August 2010 Archives

Pure delight

A few weeks back, I was invited by some friends to teach them about the Bible. That in itself is pretty exciting. But this really got my heart going, because these friends are a family who came to America some three years ago as refugees from Burma. They belong to the Karen people, who have been the targets of severe persecution by the Burmese government. Many are professing Christians, but have never been taught anything about the Bible or Christianity. Their Christianity often consists in a firm conviction that Jesus is the savior, and Christianity is true, and little else.

I was reading recently - which for me is like saying I was breathing recently: stating the obvious - and came across the account of Paul's "Damascus Road experience" recorded in Acts 9. It's interesting reading, for sure, and marks the beginning of one of the most historically significant lives ever.

But Paul is well known, the subject of myriad books and sermons. My attention didn't fall on Paul, but on Ananias. Mr. Nobody. The guy who came from nowhere and apparently returned there. While he was in the spotlight, Ananias, a Jewish follower of Jesus in Damascus, was told by God to go to Paul and deliver a thirty-second message. No big deal. Sort of like Jesus to Peter: "Hey Pete, can I borrow your boat for a few minutes?"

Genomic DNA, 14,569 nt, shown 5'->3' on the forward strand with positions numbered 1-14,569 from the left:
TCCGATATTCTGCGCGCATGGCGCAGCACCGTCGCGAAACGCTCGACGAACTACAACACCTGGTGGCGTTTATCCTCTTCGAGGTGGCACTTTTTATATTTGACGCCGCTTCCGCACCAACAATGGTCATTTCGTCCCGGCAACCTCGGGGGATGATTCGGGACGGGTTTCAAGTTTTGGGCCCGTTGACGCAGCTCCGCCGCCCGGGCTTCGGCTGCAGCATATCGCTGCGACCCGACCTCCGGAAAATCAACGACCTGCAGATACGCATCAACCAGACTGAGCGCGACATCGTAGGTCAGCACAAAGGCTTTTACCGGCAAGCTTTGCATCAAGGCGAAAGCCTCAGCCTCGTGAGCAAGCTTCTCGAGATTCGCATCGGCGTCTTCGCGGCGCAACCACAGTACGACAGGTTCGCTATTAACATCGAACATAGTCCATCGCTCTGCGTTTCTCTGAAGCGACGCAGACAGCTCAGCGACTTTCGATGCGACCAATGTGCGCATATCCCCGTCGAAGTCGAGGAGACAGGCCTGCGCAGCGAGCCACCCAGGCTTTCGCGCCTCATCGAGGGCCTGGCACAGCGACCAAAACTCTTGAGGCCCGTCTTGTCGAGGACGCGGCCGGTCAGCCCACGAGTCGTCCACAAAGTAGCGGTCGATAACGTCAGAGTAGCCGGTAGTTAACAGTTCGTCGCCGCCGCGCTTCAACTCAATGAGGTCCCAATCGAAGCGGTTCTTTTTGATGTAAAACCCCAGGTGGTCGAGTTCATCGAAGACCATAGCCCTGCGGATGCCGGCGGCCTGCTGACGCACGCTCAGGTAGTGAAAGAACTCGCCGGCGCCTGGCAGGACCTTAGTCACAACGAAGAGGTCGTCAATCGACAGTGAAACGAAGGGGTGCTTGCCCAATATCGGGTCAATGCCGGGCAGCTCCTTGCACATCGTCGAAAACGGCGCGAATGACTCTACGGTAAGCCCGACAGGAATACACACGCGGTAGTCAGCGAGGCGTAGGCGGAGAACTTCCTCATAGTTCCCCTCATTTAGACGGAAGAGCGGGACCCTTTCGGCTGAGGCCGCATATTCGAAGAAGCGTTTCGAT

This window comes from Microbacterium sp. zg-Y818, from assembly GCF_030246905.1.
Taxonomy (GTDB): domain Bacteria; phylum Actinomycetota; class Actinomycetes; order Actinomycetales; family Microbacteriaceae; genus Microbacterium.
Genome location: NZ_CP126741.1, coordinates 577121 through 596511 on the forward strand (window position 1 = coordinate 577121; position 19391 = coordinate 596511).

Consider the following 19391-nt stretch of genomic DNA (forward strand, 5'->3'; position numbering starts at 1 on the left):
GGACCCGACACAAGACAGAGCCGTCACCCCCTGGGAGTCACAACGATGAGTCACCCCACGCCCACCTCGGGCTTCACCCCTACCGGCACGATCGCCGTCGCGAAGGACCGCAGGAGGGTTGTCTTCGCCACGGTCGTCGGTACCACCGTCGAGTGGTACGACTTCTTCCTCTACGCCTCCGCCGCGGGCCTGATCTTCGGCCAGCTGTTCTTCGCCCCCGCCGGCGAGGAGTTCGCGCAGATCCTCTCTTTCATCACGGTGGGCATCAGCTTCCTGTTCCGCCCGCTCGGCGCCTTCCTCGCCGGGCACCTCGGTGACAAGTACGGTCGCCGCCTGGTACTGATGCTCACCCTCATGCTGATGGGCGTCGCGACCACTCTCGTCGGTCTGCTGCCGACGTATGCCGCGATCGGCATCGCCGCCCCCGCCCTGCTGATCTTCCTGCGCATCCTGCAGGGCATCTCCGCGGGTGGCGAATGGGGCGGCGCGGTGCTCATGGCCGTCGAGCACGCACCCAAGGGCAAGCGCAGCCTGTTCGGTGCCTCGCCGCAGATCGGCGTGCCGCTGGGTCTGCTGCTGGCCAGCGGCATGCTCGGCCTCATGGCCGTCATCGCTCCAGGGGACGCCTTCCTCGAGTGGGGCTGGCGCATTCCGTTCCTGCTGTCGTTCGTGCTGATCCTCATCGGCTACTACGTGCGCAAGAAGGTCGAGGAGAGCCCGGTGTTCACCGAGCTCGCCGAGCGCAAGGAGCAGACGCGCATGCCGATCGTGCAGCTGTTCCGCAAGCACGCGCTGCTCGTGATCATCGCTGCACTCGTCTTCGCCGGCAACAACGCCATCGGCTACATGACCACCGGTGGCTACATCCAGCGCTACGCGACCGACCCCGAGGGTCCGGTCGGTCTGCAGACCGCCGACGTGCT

Except...

No mistakes? Really?

Have you ever been in one of those conversations about the Bible? You know, the kind where someone claims that the Bible is "without error"? I used to get into those, but have for some years found better things to do. Perhaps you're one of those "someones."

But it's not a bad question. Is the Bible inerrant? Is it trustworthy? Does it have mistakes?

Me? Forgive?

Did you ever read a portion of the Bible, maybe even something you have read many times before, and been stopped in your tracks by it? That happened to me this morning.

While waiting for my breakfast partner to arrive for our customary Sunday morning meeting, I was reading in my Spanish Bible, which makes me think a little differently. I was in John 20, a place I chose because, well, my Bible fell open there.

You might recall the passage. Jesus has risen from the dead, his followers are huddling together in fear behind locked doors, and Jesus just pops in among them. Apparently, he came through the wall or something. But that's for another conversation.

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      Hello Johanes, I'm not certain I understand your comment, but it seem...
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      Remember what our Lord and Saviour said. "Its not my will that any sho...
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      Good article and complicated subject, but knowing that he is all knowi...
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      Dee, Thanks for your thoughts. A couple problems as I see it: First, ...

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